1. Log in to the administrative interface of your wireless router (by referring to your user manual, contacting the manufacturer or seeking expert assistance).
  2. Follow the instructions for creating a password for your wireless router.
  3. Edit the wireless access configuration of your notebook and desktop computers (and other devices) that connect to your wireless LAN to use the password string you chose.

Ready to secure your wireless LAN?

So you've already set up your wireless router and have at least one computer that connects to it and the Internet. Once you verify that your wireless network is operating correctly, you should secure unauthorized access to it. The first step is to set up a password that only you and other authorized users of your network know.

What security does your wireless router offer?

WEP (Wired Equivalent Privacy) was previously the encryption standard for wireless routers. Requiring a password will keep most freeloaders and casual hackers off your network, so use WEP if that's all your equipment can support now. However, a more knowledgeable hacker can crack WEP, so for better security use the newer WPA2 (Wi-Fi Protected Access version 2) standard.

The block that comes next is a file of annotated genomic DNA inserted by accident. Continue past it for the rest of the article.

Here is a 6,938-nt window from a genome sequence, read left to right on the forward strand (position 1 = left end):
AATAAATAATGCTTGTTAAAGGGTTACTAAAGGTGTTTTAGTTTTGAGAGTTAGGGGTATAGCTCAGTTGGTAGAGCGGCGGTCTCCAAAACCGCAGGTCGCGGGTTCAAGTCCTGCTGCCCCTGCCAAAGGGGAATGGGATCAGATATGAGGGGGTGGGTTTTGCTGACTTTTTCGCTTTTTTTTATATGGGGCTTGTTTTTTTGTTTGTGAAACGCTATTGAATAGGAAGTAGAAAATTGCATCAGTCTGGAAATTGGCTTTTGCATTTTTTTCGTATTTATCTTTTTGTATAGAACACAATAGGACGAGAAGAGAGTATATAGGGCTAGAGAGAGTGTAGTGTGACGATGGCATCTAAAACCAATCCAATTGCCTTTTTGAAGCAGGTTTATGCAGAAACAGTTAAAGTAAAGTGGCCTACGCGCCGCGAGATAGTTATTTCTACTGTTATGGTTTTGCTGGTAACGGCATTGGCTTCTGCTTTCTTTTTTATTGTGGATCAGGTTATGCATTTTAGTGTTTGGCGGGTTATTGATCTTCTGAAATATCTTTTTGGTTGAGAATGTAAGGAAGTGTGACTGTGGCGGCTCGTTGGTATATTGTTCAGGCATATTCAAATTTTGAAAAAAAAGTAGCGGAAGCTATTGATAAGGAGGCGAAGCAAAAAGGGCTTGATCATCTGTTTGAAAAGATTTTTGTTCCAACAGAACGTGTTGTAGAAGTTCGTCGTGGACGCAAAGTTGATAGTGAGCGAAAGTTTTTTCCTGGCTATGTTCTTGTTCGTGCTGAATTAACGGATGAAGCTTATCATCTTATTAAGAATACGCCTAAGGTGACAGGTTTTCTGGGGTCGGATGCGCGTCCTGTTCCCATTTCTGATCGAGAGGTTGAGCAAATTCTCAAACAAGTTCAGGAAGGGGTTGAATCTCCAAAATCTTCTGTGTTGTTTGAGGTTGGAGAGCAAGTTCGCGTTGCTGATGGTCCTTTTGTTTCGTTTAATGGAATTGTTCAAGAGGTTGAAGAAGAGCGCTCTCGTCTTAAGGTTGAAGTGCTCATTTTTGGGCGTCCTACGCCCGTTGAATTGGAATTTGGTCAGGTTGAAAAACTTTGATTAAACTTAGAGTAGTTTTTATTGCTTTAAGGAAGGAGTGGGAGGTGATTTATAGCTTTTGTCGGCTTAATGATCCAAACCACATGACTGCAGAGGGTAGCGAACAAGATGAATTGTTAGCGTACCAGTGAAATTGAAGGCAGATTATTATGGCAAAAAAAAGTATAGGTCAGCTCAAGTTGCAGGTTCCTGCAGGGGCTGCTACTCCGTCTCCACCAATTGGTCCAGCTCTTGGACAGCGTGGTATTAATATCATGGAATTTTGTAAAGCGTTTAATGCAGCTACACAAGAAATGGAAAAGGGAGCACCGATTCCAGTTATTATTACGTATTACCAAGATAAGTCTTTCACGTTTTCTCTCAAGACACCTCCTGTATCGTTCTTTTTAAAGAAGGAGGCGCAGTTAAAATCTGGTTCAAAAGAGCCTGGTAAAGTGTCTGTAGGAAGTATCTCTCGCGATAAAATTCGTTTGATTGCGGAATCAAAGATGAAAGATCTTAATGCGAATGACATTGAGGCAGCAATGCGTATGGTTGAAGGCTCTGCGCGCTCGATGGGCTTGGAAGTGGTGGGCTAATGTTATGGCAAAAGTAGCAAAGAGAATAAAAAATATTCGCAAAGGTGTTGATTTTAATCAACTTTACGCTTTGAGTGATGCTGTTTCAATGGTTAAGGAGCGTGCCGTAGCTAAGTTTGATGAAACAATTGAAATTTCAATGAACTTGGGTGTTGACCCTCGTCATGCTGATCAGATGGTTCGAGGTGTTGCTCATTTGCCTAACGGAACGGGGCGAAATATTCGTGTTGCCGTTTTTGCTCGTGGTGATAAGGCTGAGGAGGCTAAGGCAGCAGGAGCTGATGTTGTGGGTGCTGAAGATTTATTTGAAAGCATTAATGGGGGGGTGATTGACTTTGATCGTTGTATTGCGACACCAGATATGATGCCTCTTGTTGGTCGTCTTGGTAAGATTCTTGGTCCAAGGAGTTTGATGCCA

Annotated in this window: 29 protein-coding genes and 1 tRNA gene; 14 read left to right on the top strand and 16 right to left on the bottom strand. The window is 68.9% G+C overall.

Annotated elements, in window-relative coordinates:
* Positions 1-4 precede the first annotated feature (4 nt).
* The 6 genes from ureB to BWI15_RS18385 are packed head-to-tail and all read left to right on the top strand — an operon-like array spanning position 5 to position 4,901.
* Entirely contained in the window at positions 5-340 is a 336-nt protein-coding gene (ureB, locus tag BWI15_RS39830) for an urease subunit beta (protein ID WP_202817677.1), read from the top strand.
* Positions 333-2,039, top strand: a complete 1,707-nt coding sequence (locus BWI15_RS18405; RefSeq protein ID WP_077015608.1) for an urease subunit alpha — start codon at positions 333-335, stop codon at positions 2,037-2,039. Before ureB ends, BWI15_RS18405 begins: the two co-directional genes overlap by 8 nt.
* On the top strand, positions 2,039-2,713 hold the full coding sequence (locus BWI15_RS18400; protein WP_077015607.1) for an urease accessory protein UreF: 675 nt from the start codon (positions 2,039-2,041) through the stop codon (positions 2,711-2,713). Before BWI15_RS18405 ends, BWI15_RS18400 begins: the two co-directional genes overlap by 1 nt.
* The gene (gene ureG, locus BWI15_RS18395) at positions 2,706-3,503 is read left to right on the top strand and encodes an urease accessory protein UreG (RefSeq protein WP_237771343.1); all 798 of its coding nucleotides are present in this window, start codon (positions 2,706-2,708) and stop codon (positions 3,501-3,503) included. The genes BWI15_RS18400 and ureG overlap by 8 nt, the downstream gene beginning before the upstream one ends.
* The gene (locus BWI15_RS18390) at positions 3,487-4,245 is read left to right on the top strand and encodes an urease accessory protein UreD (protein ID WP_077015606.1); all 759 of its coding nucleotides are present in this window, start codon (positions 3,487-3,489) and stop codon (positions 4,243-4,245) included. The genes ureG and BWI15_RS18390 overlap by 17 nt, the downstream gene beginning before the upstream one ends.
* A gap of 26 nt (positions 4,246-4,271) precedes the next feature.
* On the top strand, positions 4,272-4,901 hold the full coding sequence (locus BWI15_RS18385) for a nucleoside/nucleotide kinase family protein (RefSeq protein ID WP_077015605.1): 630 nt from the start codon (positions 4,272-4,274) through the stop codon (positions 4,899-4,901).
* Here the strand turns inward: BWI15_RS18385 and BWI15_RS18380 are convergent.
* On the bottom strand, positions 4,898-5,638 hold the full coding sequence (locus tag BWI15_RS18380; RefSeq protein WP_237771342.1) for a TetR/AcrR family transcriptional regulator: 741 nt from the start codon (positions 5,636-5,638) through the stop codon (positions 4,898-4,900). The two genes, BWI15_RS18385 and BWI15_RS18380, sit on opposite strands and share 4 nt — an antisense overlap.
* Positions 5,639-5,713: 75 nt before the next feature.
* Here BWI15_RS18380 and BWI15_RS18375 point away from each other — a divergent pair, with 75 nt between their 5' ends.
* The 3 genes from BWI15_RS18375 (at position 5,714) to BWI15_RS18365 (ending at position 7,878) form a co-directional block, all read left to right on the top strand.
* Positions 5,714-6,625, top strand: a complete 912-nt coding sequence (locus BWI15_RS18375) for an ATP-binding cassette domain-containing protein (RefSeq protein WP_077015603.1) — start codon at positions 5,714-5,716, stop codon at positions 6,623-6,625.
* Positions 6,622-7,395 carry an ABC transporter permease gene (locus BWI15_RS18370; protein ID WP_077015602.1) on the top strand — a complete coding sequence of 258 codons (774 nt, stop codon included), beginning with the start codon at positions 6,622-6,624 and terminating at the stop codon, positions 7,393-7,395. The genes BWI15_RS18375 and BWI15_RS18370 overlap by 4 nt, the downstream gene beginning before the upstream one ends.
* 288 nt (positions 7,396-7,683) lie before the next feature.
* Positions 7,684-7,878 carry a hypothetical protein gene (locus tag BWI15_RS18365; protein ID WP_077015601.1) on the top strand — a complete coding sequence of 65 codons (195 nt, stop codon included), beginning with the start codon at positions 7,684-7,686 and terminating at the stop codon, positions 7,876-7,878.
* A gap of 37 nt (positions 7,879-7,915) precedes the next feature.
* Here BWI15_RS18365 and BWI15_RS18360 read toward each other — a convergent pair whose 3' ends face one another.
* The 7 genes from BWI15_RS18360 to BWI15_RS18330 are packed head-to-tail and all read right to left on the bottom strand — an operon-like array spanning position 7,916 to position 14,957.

Configure the computer(s) on your LAN to use WPA2

After verifying that your router and computer(s) support WPA2, proceed with choosing a WPA2 password for your network. You will need to log in to the administrative interface of your router and find the screen for setting up encrypted passwords or security. Choose the WPA2 encryption option. Choose the WPA2 Personal option instead of WPA2 Enterprise unless you are running a Radius server. Once you set up your router to use WPA2, you'll need to configure each computer that will be using the wireless LAN to log in to the network using WPA2. You will need a current version of Windows XP software, including certain updates, in order to use WPA2.